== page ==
Featured Interview With Anya Stork
Tell us a little about yourself. Where were you raised? Where do you live now?
I was born in Russia in 1973 and lived through the Cold War era and the collapse of the Soviet Union.
In my book Once Upon a Soviet Child: Piano, Potatoes, and Privations, readers will learn about the everyday aspects of Soviet life: eating, bathroom habits, shopping, medical and dental care, schooling, and the lack of sex education. They will learn about the contrasts of life in Moscow with the simpler life in the country and Ukraine.
A large part of my life in Russia was in preparing at camp and school for an American attack…
If American children got to sit underneath their desks during Cold War school drills, Russian children had their weekly military style preparedness classes in a bomb shelter beginning first grade. I had personally attended many Pioneer camps and compare and contrast the camps for ordinary Soviet citizens with those far more privileged members of the so called “classless society.” Competition and rhetoric were endless. Meanwhile, most ordinary people in Russia had very little to eat. My readers will learn about the startling contrasts between the privileged class and the ordinary citizens, including my family.
After high school, I studied Russian language and literature at St. Petersburg State University in Russia and then immigrated to the United States in 1994, shortly after collapse of the Soviet Union.
Now I live and write in California and take care of many rescued pets… too many to even count!
At what age did you realize your fascination with books? When did you start writing?
My parents taught me how to read and write when I was a toddler, at age two. Since then books have been my friends.
Who are your favorite authors to read? What is your favorite genre to read. Who Inspires you in your writings?
I love Pushkin. But we also have many good contemporary writers. I must say that Boris Akunin has been a big inspiration to me. It’s his imagination and his ability to weave in some very deep philosophical concepts into his already fascinating plot, that makes it not only a very interesting – but a transformative experience.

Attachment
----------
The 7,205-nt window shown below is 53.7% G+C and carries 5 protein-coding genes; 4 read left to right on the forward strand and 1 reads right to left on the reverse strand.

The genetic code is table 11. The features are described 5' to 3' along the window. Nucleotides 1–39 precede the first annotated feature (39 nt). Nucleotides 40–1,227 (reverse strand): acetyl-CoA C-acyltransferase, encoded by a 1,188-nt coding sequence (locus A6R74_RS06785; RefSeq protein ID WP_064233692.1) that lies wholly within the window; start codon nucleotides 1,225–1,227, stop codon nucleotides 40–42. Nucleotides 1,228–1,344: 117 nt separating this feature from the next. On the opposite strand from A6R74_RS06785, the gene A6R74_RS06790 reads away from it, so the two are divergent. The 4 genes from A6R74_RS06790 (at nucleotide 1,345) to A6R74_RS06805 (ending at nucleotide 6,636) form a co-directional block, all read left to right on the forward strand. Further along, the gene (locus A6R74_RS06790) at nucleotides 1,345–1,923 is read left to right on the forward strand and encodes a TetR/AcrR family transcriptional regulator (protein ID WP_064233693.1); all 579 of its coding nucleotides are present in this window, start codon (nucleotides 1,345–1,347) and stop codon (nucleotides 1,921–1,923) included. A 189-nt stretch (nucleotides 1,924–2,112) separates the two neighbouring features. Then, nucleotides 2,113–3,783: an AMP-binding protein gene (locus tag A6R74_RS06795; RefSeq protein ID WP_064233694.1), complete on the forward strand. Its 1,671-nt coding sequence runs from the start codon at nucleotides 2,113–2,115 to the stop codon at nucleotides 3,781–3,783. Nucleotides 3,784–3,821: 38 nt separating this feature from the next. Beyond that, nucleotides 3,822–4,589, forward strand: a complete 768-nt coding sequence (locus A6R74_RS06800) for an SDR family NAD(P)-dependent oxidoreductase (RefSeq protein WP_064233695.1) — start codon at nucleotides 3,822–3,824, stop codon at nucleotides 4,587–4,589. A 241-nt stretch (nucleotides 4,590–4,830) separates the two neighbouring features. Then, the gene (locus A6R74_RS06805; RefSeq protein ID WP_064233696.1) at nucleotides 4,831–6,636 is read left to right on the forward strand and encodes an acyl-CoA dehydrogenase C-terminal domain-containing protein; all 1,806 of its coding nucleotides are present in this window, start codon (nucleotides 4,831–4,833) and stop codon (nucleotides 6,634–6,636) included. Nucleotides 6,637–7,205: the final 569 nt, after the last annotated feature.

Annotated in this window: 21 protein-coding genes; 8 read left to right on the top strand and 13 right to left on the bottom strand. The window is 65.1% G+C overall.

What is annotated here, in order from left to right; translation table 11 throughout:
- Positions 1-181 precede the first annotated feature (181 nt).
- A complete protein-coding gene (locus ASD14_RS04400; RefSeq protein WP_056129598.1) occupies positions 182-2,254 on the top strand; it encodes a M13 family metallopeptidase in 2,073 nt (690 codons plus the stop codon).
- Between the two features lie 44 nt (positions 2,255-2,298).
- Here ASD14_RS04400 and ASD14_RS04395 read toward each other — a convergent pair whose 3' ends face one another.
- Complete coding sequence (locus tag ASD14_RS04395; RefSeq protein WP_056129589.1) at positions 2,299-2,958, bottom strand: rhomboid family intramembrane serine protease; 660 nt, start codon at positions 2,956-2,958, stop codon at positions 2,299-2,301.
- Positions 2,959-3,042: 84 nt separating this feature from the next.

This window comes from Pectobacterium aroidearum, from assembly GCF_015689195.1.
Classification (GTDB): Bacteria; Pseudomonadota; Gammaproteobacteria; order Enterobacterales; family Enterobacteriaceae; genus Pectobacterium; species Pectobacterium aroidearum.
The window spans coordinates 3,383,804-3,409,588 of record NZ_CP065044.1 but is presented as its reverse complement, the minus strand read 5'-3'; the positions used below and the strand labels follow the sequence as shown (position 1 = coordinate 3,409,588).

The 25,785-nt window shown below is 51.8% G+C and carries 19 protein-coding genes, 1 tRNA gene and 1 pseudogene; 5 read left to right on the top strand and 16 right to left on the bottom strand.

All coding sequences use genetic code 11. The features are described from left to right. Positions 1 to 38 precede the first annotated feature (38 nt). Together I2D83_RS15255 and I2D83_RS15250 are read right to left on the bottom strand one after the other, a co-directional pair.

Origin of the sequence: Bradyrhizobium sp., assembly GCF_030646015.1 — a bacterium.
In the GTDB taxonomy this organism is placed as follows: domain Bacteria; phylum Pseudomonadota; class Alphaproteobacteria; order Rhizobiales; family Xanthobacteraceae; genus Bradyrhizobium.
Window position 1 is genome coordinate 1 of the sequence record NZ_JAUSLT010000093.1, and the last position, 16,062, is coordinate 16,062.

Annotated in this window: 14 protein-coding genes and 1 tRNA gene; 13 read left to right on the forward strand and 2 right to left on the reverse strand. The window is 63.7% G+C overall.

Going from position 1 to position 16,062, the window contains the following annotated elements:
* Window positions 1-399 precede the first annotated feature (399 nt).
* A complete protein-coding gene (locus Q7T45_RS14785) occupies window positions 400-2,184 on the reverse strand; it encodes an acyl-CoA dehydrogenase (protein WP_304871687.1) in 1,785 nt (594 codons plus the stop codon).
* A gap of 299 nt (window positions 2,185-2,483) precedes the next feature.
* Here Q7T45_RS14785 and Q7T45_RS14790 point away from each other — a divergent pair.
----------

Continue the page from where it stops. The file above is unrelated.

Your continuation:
I admire writers who can do that, make us think deep when we don’t even realize that this is happening. Yes, to me this is very inspiring.
Tell us a little about your latest book?
I write from a perspective of a child growing up in Russia.
When I began writing, many childhood memories were at my fingertips, as if it all happened yesterday. Somehow I remember myself from age one (I began speaking at age one), and this is what readers will learn. This book will take readers through the Russian Soviet experience during Cold war from age one and until middle school. I think when you are surrounded by some big, important and traumatic experiences, maybe it does something to your memory.
In America I began writing down some of those Soviet stories at first as a personal diary, with no intent to publish. But then so many people had asked me to share about my life in Russia that I thought that I better put it in a book that would be sort of a cultural atlas for people to learn about Russia during Soviet times (1970-1980s). What came out of it was quite unexpected for me. As I was writing, I realized that this is more than just a cultural atlas, but rather an analysis of the Soviet society during Cold War.
It was a very long process, and it took me over ten years to finish this book.
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